Working for yourself is extremely hard work, you need a different mindset than when you were an employee and it isn’t for everyone. Because you should know what you’re letting yourself in for, let me tell you what it’s like to be a freelancer so you can make an informed decision and decide if it’s something you’d like to do.
It’s not all cafes and jimjams
As a Freelancer yes, you can take the day off from work and go to the cinema as I sometimes do, or work in your jammies all day – but you do actually need to have some work to skive off from in the first place!
You’ll also find that any ‘spare’ time is spent marketing, networking, refining your website, updating your Social Media, doing your expenses, learning new things and a gazillion other things that need doing when you work for yourself.
You’ll need to be a marketing whizz, learn to juggle client work with your own time, your income will be erratic, you’ll have to motivate yourself, you’ll sometimes be rushed off your feet and other times scared that the phone will never ring again, you’ll fall in and out of love with freelancing, there’ll be times when you’ll wonder if you’ll ever be able to take a holiday, some days you’ll be terrified you’ve made a dreadful mistake and I can guarantee that you’ll have some utter nightmare clients.
So if you can get more freedom without having to leave your job then it’s something you should look into first.
Alternatives to freelancing
- If it’s your working situation that’s the problem then your employer might let you work from home.
- If it’s your hours then they might be happy to let you job share or go part-time.
- If you hate the tasks you do or you feel undervalued or unchallenged then ask to have a review or see if you can move within the department or organisation.
- If you feel you’re not getting paid enough then negotiate a pay rise.
- If it’s your colleagues or boss then you need to address the situation and look into creating a better working relationship.
- If there are new policies at work that you don’t like then you might need time to get used to them or you may just need to get over it!
What I’m trying to say is that the answer might not be to leave your job, it might be that you just need to address your work situation instead.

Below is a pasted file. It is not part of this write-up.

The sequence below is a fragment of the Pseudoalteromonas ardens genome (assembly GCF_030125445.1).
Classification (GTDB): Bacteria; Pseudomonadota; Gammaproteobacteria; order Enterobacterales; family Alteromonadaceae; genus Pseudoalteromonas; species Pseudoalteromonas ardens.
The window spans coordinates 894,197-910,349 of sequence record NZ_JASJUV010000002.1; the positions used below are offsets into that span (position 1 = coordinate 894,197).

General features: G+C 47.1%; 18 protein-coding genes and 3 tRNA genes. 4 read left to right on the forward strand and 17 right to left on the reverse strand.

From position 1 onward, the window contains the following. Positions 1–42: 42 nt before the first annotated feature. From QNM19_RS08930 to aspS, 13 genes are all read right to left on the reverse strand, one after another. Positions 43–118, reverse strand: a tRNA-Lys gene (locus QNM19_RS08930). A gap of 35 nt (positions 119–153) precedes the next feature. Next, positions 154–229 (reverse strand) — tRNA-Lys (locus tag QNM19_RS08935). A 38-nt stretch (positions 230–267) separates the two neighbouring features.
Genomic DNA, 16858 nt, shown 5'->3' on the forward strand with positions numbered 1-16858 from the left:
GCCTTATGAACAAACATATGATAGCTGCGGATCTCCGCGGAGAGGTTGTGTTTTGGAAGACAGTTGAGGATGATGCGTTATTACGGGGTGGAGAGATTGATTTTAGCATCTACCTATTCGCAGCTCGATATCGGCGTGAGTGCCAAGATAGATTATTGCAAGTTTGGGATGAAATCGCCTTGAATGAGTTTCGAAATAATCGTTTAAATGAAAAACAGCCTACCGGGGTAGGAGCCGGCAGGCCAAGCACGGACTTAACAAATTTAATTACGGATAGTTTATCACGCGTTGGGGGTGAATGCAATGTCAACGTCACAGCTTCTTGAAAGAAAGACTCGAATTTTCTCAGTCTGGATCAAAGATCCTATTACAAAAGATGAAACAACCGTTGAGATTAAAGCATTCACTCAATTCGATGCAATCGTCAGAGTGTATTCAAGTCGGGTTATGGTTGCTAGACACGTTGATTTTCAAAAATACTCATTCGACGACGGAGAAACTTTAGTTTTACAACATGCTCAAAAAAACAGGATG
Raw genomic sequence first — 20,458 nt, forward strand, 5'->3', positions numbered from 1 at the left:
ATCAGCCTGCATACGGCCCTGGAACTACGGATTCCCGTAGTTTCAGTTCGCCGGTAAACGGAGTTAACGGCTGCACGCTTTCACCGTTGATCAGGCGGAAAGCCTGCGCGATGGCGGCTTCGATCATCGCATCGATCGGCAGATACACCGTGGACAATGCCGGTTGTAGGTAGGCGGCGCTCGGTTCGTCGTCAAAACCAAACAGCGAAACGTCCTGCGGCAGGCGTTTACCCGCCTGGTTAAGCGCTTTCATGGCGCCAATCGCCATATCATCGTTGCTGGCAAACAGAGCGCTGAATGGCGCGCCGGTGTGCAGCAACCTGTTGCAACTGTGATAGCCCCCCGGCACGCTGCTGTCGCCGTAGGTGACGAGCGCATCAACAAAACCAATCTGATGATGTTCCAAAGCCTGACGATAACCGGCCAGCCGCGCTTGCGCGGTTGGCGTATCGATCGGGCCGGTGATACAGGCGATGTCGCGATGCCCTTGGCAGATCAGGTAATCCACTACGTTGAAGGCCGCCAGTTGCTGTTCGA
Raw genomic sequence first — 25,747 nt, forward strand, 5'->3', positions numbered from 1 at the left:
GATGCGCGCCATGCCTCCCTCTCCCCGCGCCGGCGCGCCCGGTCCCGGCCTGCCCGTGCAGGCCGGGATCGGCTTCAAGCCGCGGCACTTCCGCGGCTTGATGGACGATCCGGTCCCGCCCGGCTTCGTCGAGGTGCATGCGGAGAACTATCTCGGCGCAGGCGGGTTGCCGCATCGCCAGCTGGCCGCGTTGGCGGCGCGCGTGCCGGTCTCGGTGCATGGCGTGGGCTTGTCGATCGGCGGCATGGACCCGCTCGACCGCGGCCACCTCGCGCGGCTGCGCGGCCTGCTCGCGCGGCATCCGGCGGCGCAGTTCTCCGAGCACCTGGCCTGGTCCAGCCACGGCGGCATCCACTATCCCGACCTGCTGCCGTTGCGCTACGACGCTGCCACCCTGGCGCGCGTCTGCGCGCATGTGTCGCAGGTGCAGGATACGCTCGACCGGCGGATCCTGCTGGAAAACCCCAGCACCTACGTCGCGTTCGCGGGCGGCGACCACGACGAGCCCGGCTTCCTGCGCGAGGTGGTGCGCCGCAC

Do you have what it takes to be a Virtual Assistant?
- Can you handle working on your own for days at a time?
- Are you up for having to constantly market yourself?
- Can you manage your own time and motivate yourself day in, day out?
- Can you afford not having a regular income?
- Are you comfortable working to multiple deadlines?
- Can you communicate with and manage difficult people?
- Are you willing to keep constantly learning and improving your skills?
- Can you be a one man army?
I’m not trying to deter you here – I’d love nothing more than to see you become a happy, successful freelancer but if you’ve answered no to most of the above questions then you might not be able to hack it.
And it’s better to find that out now as you’ll save a whole load of time, money and stress.
I still want to be a Virtual Assistant!
Right, then you have a lot of work to do my friend!
- Start by reading my How to Become a Virtual Assistant blog post which gives a summary of how to get started.
- Then go to the Start Here page to see a full list of all my blog posts so you can pick the ones that interest you and reflect the stage you’re at.
- Check out the types of things you might get asked to do by reading my post called 3 example VA tasks for you to try.
- Consider doing my DIY VA course which covers everything from choosing your niche, identifying your target client, setting your services and rates, sorting your LinkedIn profile and getting a steady stream of clients.